And this they did, not as we hoped, but first gave their own selves to the Lord, and unto us by the will of God.
Insomuch that we desired Titus, that as he had begun, so he would also finish in you the same grace also.
Therefore, as ye abound in every thing, in faith, and utterance, and knowledge, and in all diligence, and in your love to us, see that ye abound in this grace also.
I speak not by commandment, but by occasion of the forwardness of others, and to prove the sincerity of your love.
For ye know the grace of our Lord Jesus Christ, that, though he was rich, yet for your sakes he became poor, that ye through his poverty might be rich.
And herein I give my advice: for this is expedient for you, who have begun before, not only to do, but also to be forward a year ago.
Now therefore perform the doing of it; that as there was a readiness to will, so there may be a performance also out of that which ye have.
For if there be first a willing mind, it is accepted according to that a man hath, and not according to that he hath not.
For I mean not that other men be eased, and ye burdened:
But by an equality, that now at this time your abundance may be a supply for their want, that their abundance also may be a supply for your want: that there may be equality:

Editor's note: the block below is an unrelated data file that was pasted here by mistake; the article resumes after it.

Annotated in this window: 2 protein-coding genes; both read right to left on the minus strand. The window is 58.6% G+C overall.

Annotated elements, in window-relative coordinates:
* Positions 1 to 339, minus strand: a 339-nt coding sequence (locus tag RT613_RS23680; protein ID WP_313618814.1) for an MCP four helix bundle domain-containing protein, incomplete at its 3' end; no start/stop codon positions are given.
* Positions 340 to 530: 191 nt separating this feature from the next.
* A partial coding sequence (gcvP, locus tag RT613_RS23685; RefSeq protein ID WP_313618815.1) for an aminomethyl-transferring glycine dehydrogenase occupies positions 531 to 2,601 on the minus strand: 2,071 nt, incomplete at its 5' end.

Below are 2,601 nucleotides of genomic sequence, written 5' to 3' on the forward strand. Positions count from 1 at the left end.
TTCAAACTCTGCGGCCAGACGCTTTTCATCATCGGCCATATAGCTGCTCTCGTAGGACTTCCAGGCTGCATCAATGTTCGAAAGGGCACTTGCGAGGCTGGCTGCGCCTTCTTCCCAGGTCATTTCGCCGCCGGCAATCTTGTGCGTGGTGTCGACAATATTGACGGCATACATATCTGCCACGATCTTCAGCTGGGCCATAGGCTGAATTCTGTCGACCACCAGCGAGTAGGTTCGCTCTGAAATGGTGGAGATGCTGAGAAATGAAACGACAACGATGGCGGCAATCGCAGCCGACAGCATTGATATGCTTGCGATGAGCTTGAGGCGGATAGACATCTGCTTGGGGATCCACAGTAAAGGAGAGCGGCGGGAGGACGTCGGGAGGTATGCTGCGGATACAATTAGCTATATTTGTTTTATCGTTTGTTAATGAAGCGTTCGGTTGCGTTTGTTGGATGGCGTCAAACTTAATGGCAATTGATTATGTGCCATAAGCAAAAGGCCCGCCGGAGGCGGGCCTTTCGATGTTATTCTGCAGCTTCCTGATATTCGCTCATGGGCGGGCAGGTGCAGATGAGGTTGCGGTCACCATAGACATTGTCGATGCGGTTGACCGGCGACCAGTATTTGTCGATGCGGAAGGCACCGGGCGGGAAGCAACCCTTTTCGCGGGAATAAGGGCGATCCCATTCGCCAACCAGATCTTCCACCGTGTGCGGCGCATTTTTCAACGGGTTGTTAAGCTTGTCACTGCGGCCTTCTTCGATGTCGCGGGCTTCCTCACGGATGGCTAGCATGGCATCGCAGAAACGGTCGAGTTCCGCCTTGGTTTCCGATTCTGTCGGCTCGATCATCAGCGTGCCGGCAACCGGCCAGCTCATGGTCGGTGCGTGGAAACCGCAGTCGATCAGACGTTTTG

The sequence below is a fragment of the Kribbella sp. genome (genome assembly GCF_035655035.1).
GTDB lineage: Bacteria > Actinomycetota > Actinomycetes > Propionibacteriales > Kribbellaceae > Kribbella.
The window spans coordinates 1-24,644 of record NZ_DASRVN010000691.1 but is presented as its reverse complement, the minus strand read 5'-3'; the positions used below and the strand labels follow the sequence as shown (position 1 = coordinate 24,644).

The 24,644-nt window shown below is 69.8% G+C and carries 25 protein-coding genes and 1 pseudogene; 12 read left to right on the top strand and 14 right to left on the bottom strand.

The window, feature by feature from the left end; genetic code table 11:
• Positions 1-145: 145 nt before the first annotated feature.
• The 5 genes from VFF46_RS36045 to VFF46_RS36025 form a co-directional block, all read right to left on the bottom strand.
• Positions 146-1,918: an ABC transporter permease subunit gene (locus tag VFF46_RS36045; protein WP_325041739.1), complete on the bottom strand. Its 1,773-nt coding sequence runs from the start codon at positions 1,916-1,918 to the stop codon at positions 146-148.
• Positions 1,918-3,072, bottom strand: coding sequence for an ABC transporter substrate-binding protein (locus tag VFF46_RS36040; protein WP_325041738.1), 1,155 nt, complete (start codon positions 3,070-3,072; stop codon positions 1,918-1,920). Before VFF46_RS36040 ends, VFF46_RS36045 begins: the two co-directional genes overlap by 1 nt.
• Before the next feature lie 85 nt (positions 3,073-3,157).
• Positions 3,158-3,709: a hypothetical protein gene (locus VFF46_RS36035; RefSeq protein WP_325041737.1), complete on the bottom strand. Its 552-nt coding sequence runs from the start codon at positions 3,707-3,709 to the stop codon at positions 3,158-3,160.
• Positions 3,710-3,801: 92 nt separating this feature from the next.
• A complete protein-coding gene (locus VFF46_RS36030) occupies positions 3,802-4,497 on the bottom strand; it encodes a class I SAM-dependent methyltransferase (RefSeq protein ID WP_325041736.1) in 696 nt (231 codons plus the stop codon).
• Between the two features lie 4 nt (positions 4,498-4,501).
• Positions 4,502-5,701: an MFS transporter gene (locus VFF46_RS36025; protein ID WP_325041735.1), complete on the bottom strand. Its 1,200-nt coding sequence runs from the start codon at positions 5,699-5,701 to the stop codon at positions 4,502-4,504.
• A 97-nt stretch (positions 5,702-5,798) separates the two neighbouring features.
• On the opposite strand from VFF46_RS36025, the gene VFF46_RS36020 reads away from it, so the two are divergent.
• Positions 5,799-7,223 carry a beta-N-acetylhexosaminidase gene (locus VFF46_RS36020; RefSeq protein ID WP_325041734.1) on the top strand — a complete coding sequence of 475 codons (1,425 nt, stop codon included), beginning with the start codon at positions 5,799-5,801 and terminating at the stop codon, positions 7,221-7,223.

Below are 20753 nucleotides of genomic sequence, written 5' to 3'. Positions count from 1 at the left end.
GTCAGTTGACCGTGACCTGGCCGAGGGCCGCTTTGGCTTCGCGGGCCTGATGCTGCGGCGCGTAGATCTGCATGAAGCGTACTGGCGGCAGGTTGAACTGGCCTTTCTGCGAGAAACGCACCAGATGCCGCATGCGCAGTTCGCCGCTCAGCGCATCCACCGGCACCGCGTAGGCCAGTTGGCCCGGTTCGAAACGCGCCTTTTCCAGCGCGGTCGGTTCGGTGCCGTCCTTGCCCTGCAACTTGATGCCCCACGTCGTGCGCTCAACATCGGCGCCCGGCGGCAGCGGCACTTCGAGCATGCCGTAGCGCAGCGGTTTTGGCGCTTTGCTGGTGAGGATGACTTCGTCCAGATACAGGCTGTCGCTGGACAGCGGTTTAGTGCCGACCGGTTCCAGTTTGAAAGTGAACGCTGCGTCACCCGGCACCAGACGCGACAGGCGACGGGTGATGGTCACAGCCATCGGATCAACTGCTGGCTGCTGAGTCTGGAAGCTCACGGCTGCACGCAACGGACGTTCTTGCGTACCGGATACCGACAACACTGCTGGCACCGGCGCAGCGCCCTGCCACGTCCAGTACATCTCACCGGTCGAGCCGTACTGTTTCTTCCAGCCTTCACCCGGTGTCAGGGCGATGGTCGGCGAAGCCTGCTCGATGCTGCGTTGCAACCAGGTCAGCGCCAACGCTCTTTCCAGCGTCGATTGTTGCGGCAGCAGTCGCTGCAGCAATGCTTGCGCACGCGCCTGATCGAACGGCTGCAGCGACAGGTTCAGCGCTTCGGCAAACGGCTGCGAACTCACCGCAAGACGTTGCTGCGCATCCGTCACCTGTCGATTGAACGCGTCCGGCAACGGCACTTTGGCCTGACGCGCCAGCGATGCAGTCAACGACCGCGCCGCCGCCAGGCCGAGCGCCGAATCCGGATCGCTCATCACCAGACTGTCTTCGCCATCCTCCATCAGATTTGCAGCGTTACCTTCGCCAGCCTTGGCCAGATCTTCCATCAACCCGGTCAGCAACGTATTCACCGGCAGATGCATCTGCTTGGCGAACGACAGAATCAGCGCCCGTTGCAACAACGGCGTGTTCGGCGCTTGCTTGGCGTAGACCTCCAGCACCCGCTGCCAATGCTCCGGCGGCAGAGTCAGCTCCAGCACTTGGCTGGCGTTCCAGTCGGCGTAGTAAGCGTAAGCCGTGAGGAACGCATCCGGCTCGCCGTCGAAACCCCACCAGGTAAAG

As it is written, He that had gathered much had nothing over; and he that had gathered little had no lack.
But thanks be to God, which put the same earnest care into the heart of Titus for you.
For indeed he accepted the exhortation; but being more forward, of his own accord he went unto you.
And we have sent with him the brother, whose praise is in the gospel throughout all the churches;
And not that only, but who was also chosen of the churches to travel with us with this grace, which is administered by us to the glory of the same Lord, and declaration of your ready mind:
Avoiding this, that no man should blame us in this abundance which is administered by us:
Providing for honest things, not only in the sight of the Lord, but also in the sight of men.
And we have sent with them our brother, whom we have oftentimes proved diligent in many things, but now much more diligent, upon the great confidence which I have in you.
Whether any do inquire of Titus, he is my partner and fellowhelper concerning you: or our brethren be inquired of, they are the messengers of the churches, and the glory of Christ.
Wherefore shew ye to them, and before the churches, the proof of your love, and of our boasting on your behalf.